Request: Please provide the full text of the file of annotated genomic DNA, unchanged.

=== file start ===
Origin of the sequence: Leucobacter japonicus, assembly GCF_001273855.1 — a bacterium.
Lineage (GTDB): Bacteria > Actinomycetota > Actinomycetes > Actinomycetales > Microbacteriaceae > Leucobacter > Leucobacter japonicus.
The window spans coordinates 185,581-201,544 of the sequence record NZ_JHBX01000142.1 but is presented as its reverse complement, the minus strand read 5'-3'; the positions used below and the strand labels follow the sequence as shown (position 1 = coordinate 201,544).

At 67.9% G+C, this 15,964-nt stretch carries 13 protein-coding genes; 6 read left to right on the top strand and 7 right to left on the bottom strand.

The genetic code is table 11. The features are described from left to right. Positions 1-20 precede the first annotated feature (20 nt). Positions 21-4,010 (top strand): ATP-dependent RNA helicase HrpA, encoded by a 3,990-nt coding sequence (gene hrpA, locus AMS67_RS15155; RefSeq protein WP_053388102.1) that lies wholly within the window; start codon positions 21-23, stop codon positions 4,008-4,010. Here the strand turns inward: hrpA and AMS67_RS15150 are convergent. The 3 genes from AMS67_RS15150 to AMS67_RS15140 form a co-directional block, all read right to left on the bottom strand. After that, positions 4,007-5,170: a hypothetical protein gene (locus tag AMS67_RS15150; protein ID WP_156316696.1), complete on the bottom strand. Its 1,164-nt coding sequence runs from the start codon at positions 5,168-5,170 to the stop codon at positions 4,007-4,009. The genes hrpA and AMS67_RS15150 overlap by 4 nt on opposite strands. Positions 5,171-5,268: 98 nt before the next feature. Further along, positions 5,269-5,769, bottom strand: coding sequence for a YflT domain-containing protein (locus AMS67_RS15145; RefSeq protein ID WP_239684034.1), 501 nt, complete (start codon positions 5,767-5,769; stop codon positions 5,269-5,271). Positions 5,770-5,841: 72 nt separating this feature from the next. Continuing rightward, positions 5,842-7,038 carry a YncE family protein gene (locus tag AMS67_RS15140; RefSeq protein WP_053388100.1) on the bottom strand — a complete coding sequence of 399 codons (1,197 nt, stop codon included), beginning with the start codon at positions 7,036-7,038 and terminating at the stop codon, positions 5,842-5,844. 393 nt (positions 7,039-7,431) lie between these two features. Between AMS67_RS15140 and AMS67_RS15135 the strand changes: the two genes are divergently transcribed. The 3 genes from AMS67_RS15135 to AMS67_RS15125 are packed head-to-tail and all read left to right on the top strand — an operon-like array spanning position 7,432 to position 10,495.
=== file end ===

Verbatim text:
Origin of the sequence: Leucobacter japonicus, assembly GCF_001273855.1 — a bacterium.
Lineage (GTDB): Bacteria > Actinomycetota > Actinomycetes > Actinomycetales > Microbacteriaceae > Leucobacter > Leucobacter japonicus.
The window spans coordinates 185,581-201,544 of the sequence record NZ_JHBX01000142.1 but is presented as its reverse complement, the minus strand read 5'-3'; the positions used below and the strand labels follow the sequence as shown (position 1 = coordinate 201,544).

At 67.9% G+C, this 15,964-nt stretch carries 13 protein-coding genes; 6 read left to right on the top strand and 7 right to left on the bottom strand.

The genetic code is table 11. The features are described from left to right. Positions 1-20 precede the first annotated feature (20 nt). Positions 21-4,010 (top strand): ATP-dependent RNA helicase HrpA, encoded by a 3,990-nt coding sequence (gene hrpA, locus AMS67_RS15155; RefSeq protein WP_053388102.1) that lies wholly within the window; start codon positions 21-23, stop codon positions 4,008-4,010. Here the strand turns inward: hrpA and AMS67_RS15150 are convergent. The 3 genes from AMS67_RS15150 to AMS67_RS15140 form a co-directional block, all read right to left on the bottom strand. After that, positions 4,007-5,170: a hypothetical protein gene (locus tag AMS67_RS15150; protein ID WP_156316696.1), complete on the bottom strand. Its 1,164-nt coding sequence runs from the start codon at positions 5,168-5,170 to the stop codon at positions 4,007-4,009. The genes hrpA and AMS67_RS15150 overlap by 4 nt on opposite strands. Positions 5,171-5,268: 98 nt before the next feature. Further along, positions 5,269-5,769, bottom strand: coding sequence for a YflT domain-containing protein (locus AMS67_RS15145; RefSeq protein ID WP_239684034.1), 501 nt, complete (start codon positions 5,767-5,769; stop codon positions 5,269-5,271). Positions 5,770-5,841: 72 nt separating this feature from the next. Continuing rightward, positions 5,842-7,038 carry a YncE family protein gene (locus tag AMS67_RS15140; RefSeq protein WP_053388100.1) on the bottom strand — a complete coding sequence of 399 codons (1,197 nt, stop codon included), beginning with the start codon at positions 7,036-7,038 and terminating at the stop codon, positions 5,842-5,844. 393 nt (positions 7,039-7,431) lie between these two features. Between AMS67_RS15140 and AMS67_RS15135 the strand changes: the two genes are divergently transcribed. The 3 genes from AMS67_RS15135 to AMS67_RS15125 are packed head-to-tail and all read left to right on the top strand — an operon-like array spanning position 7,432 to position 10,495.